Several herbal remedies have been reported for alleviating various issues associated with various stages of life of a woman, primarily due to the hormonal variations [11]. Fenugreek (Trigonella foenum-graecum) is a popular kitchen spice and medicinal herb that has been shown to possess many useful properties against various physiological issues of women. Fenugreek seeds have been reported to alleviate dysmenorrhea associated with menstruation [12]; supports breast size due to the mastogenic effect [13]; promotes healthy sexual life and mood with a significant impact on libido and vitality among young women [14]; helps to reduce inflammation and body pain associated with child birth [12]; helps the contraction of uterus after delivery and is a galactogogue [15]. In the case of menopausal women, it has been shown to ameliorate various menopausal discomforts related to vasomotor, urogenetic, psychological issues [16, 17]. Despite all the benefits, human safety studies especially looking at the hormonal safety of fenugreek and its extracts are limited.

Recently, a hydro-ethanolic extract of fenugreek seeds (FHE; Patented and registered as FenuSMART®) containing protodioscin and trigonelline in a 3:1 ratio with around 10% of protodioscin was reported to alleviate both post and peri-menopausal discomforts when supplemented at 250 mg × 2/day for 42 days [16, 17]. These studies also have revealed a significant hormonal change (estradiol, progesterone, and testosterone) towards attaining a normal balanced hormone levels among menopausal women [16, 17]. FHE was shown to be tolerated upon supplementation at 500 mg × 2/day for 90 days on 88 postmenopausal women, without significant side effects or adverse events [18]. Therefore, we hypothesised that FHE would also be safe on healthy menstruating women since none of the early studies have shown uncontrolled variations in the reproductive hormones when supplemented to post and peri-menopausal women. Thus, the objective of the present study was to investigate the safety and influence of FHE on the hormone levels of young women at 250 mg × 2/day for 42 days.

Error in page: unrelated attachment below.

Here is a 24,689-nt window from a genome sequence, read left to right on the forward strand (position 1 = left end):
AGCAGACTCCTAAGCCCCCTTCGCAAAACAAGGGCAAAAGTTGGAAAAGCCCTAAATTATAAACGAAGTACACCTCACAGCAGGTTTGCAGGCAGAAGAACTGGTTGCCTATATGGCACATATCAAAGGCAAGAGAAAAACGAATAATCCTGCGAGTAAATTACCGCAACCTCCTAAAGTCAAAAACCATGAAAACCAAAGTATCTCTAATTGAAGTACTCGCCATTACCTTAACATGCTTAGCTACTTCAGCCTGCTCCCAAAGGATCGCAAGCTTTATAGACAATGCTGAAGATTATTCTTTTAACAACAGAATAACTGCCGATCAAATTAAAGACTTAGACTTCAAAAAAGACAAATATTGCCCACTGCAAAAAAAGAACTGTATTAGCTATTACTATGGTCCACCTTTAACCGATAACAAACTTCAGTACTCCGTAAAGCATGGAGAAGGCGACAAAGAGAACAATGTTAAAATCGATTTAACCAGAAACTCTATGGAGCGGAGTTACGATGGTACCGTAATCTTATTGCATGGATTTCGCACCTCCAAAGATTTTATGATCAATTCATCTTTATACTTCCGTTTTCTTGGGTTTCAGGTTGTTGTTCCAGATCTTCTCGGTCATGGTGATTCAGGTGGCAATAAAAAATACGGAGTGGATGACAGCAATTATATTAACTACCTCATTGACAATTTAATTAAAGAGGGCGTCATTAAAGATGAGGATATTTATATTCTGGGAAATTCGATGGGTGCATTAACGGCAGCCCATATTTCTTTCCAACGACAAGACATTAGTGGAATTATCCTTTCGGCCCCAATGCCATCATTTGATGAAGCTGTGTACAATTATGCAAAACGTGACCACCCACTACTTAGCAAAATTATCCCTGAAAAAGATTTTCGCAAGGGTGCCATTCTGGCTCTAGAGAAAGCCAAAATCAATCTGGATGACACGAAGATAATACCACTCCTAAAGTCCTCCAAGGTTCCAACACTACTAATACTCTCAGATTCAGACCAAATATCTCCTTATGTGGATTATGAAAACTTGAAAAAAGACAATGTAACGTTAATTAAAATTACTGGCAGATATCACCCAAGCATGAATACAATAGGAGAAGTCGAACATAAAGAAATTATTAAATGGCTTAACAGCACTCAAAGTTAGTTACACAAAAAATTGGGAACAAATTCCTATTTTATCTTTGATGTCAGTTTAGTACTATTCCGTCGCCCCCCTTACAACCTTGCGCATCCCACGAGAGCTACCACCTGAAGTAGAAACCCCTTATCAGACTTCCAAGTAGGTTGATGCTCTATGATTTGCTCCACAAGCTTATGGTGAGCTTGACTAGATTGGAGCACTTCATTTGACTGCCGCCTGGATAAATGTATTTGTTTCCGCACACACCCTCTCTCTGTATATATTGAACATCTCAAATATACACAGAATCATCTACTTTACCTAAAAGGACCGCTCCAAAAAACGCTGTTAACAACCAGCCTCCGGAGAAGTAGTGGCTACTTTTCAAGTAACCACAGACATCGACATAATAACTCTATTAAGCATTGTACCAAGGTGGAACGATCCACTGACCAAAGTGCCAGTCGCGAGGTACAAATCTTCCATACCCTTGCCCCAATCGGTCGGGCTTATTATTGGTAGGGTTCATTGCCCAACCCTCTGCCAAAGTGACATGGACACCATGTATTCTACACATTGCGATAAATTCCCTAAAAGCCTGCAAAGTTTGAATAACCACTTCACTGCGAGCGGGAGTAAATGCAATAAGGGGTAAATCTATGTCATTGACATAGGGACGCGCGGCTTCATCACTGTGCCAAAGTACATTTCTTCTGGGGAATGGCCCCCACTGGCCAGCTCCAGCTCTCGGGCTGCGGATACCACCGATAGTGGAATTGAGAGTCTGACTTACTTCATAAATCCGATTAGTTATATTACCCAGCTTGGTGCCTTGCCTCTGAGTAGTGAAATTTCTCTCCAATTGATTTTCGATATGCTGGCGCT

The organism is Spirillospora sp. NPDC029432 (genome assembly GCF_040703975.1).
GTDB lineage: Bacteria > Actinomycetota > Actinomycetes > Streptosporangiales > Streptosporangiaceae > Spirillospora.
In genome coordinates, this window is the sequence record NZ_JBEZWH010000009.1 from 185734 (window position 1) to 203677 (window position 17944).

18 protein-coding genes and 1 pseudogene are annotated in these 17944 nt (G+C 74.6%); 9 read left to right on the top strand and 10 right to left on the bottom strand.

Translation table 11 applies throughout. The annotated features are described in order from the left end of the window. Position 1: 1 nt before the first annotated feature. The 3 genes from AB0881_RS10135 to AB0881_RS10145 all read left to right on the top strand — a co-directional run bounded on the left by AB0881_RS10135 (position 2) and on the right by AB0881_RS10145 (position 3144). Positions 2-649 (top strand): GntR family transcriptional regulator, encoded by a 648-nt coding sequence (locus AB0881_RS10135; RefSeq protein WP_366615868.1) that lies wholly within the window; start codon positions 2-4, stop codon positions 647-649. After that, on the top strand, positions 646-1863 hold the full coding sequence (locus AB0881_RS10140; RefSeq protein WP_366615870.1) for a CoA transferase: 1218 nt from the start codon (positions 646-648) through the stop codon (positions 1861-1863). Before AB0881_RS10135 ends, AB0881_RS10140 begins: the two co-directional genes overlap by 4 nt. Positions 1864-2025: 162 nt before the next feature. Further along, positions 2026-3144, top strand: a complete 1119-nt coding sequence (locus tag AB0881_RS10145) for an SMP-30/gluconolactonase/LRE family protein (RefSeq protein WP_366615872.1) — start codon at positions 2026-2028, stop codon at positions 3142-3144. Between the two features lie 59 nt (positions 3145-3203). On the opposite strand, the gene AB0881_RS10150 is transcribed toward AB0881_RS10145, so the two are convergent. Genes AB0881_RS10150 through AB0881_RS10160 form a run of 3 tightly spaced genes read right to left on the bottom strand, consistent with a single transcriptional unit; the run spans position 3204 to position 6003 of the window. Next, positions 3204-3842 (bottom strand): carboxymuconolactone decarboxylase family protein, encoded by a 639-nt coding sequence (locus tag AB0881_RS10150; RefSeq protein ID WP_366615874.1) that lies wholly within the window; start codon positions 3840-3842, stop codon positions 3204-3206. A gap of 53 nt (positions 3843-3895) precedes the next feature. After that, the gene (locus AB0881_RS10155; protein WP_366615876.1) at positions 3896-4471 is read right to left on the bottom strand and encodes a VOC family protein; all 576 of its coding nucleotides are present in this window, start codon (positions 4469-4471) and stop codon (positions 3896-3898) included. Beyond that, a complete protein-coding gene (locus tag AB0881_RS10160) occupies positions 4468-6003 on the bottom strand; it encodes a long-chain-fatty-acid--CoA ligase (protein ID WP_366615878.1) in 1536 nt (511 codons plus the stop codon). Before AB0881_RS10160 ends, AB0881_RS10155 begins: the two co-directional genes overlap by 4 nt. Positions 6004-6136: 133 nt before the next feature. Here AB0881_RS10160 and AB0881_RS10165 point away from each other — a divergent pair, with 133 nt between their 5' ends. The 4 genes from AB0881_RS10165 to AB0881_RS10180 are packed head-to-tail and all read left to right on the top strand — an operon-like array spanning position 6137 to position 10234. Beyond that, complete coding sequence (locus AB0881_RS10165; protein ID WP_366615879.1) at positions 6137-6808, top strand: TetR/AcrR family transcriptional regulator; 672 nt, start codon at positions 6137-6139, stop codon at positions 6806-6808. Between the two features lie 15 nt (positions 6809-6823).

Materials and methods

Recruitment of study participants

A total of 48 healthy menstruating women with regular menstrual cycles of 28–34 days and aged 20 to 48 years were enrolled for the study. Study participants were identified and recruited from those who accompanied the patients at the outpatient’s section of M/s Aman Hospital and Research Centre, Gujarat, India. The study was organized and conducted (generated the random allocation sequence, enrolled and assigned participants to intervention) under the supervision of a qualified Gynaecologist and Nutritionist with the help of a clinical research organization. Participants with MRS (Menopause Rating Scale) score greater than one for either sexual problem or irritability were selected for the study. Detailed inclusion and exclusion criteria are listed in Table 1. A medical screening comprising anthropometric measurements was conducted with all participants.

Table 1 Inclusion and exclusion criteria

Intervention

The proprietary hydro-ethanolic extract of fenugreek seeds (FHE) having a 3:1 (w/w) protodioscin to trigonelline (Patented & Registered as ‘FenuSMART®) manufactured in their good manufacturing procedure (GMP)-certified plant was obtained from Akay Natural Ingredients, Cochin, India along with a detailed certificate of analysis. High performance liquid chromatography (HPLC) analysis reported that FHE consist of protodioscin (10.3%), trigonelline (3.1%), 4-hydroxyisoleucine (2.8%). Food grade microcrystalline cellulose was employed as the placebo. The quality requirements, mainly related to safety such as microbial content, mycotoxins, heavy metals and pesticides for both FHE and placebo were analysed and certified by an accredited laboratory following the guidelines US pharmacopeia for dietary supplements [19]. FHE and placebo were identically packed into hard-shell, two-piece gelatin capsules, each containing 250 mg of FHE or placebo. The lethal dose (LD50), acute (14 days) and repeated dose subchronic (90 days) toxicity of FHE have already been assessed [20].